The Monday hearing was to find out the status of a motion the state had
submitted in August to obtain records from the state hospital and to disclose
what witnesses might be called during the January hearing and what agreements
the parties might have.

The state filed its motion to allow forced medication of Bean and a hearing on
that motion was originally set for this month, but now the hearing has been
moved to Jan. 11.

The issue, Sabitt said, is whether there is an effective treatment for the
mental illness condition that Bean has and if forced medication can assist in
restoring him to competency.

Several months ago, Sabitt submitted a motion with a psychologist's report to
have Bean sent to the state hospital in Salem, to see if they could help with
Bean's ability to assist in his defense. Bean spent 6 months at the facility
from early January through June.

"The doctors at the state hospital sought an administrative order to force
medicate him with anti-psychotic medication," Sabitt said.

But at a hearing last May, the administrative law judge who heard the case,
denied the request of the state, and the hospital then sent Bean back to
Douglas County with a report that said he was not able to assist his attorneys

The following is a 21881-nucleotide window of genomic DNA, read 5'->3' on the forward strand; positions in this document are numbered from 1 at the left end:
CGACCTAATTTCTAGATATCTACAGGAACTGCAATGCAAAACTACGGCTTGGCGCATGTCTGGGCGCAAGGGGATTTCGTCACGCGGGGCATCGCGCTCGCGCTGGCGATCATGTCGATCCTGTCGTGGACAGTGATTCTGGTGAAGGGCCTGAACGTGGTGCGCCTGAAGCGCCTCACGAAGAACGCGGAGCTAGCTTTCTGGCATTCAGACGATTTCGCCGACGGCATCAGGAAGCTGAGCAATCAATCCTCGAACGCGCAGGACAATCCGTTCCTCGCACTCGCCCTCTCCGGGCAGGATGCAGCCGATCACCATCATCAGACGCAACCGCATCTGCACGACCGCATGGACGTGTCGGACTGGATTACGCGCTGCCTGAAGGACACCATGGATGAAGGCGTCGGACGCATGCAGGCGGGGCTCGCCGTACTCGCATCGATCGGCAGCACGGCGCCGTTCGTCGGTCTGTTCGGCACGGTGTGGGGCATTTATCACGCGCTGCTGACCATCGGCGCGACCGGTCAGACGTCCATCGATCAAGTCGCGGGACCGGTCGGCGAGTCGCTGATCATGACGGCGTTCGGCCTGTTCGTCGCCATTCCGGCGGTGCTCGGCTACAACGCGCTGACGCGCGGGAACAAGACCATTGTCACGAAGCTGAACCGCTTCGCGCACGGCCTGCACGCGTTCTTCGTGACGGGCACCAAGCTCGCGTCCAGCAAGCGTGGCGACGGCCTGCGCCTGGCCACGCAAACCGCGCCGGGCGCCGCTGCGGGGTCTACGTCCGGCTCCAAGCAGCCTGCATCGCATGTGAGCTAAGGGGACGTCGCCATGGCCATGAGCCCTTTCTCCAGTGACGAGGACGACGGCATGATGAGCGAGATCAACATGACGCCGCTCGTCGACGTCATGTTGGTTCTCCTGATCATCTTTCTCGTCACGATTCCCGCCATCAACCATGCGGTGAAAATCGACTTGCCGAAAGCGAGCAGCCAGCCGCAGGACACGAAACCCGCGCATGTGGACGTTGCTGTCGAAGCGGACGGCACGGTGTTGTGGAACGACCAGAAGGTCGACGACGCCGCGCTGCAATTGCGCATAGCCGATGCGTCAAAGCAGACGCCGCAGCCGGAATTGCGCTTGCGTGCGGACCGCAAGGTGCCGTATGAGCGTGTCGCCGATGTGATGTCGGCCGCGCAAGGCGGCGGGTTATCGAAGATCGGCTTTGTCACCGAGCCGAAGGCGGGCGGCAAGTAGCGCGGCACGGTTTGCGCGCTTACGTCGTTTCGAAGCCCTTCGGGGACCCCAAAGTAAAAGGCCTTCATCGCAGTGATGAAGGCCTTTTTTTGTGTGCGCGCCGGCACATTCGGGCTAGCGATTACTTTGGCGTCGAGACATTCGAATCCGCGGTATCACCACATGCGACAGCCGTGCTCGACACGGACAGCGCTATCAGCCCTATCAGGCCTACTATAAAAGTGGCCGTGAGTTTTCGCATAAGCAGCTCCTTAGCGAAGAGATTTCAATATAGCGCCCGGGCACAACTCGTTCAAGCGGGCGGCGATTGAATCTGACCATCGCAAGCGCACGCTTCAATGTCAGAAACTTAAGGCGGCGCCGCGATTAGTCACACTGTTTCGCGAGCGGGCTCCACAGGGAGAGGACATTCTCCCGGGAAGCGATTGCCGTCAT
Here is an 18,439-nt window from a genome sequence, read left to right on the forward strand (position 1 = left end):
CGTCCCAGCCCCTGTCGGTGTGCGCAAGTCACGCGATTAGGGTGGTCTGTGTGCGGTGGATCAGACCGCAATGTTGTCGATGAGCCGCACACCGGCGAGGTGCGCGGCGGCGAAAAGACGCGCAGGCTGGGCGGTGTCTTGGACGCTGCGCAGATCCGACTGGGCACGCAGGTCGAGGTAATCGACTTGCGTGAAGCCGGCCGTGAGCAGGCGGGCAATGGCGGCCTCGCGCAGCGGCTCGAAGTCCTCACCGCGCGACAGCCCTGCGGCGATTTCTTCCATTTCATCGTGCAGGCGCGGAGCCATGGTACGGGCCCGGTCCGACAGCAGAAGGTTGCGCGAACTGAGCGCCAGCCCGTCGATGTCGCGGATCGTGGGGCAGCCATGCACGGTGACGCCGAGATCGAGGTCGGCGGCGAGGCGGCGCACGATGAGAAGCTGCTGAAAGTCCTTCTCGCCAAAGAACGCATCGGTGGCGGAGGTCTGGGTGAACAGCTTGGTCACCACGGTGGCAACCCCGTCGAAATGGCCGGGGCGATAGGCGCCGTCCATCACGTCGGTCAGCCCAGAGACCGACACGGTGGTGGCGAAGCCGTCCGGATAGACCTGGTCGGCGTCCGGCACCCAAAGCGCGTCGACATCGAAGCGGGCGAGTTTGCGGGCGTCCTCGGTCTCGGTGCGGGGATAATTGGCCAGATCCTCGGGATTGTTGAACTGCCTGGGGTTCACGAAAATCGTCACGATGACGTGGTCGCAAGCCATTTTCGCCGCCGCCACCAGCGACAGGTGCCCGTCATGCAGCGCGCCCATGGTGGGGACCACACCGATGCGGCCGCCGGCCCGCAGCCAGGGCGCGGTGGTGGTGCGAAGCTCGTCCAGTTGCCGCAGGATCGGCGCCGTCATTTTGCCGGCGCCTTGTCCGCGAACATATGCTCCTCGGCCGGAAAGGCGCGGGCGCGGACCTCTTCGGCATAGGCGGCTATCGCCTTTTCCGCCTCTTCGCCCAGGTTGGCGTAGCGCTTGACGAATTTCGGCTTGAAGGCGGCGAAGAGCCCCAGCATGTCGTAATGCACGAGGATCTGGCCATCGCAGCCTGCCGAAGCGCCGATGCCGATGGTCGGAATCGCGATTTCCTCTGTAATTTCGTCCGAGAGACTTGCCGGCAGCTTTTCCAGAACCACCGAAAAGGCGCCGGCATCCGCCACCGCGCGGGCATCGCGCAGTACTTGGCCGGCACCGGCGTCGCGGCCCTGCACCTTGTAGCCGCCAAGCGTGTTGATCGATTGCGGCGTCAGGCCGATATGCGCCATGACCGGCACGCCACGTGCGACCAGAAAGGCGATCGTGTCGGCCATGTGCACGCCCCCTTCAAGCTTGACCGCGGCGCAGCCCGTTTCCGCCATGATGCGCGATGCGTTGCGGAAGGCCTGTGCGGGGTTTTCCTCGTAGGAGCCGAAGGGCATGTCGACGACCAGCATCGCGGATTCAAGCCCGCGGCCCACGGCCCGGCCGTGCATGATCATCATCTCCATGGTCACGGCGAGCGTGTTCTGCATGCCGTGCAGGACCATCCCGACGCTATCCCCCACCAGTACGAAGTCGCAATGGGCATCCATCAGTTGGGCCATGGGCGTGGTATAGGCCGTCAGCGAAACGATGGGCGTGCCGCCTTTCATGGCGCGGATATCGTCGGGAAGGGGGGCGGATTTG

and that without an order to force-medicate him, he would never be able to
assist.

Soon after Bean was transported to the state hospital in Salem, he became
displeased with his defense team, which includes Sabitt and co-counsel Daniel
Koenig, who are court-appointed attorneys. Both handle high profile murder and
death penalty cases in Oregon, and soon after Bean was transported to the state
hospital in January, he complained to the Oregon State Bar which investigated
and dismissed the claim.

Bean also wrote letters to Douglas County Circuit Court in an effort to get new
attorneys and Ambrosini denied his request.

Bean has a hearing scheduled in Ambrosini';s courtroom on Dec. 11, where the
court will hear motions related to the evidence anticipated for the January
hearing.

The last few times he has been due in court, he has stayed in his housing unit
at the jail and has refused to come to court.

"I expect that's how he will respond to the hearing that's coming up in
January," Sabitt said.

(source: The News-Review)








USA:

A slow death for capital punishment



The absurdity of the death penalty has been on display across the country this
month.

For the 2nd time in recent years, a condemned killer emerged alive from the
Ohio death house, reported the Columbus Dispatch.

The scheduled execution of twice-convicted killer Alva Campbell was called off
when a medical team with the Ohio Department of Rehabilitation and Correction
could not find 2 viable sites for a lethal injection. Afterward, Governor John
Kasich issued a temporary reprieve and rescheduled Campbell's execution for
2019.

One of Alabama's longest-serving death row inmates, 66-year-old Vernon Madison
was cleared for execution by the United State Supreme Court. He was convicted
in 1985 of killing a Mobile, Alabama police officer, according to the
Birmingham News.

In May 2016, Madison was set to die by lethal injection, but hours after the
scheduled execution the Supreme Court issued a ruling upholding a lower court's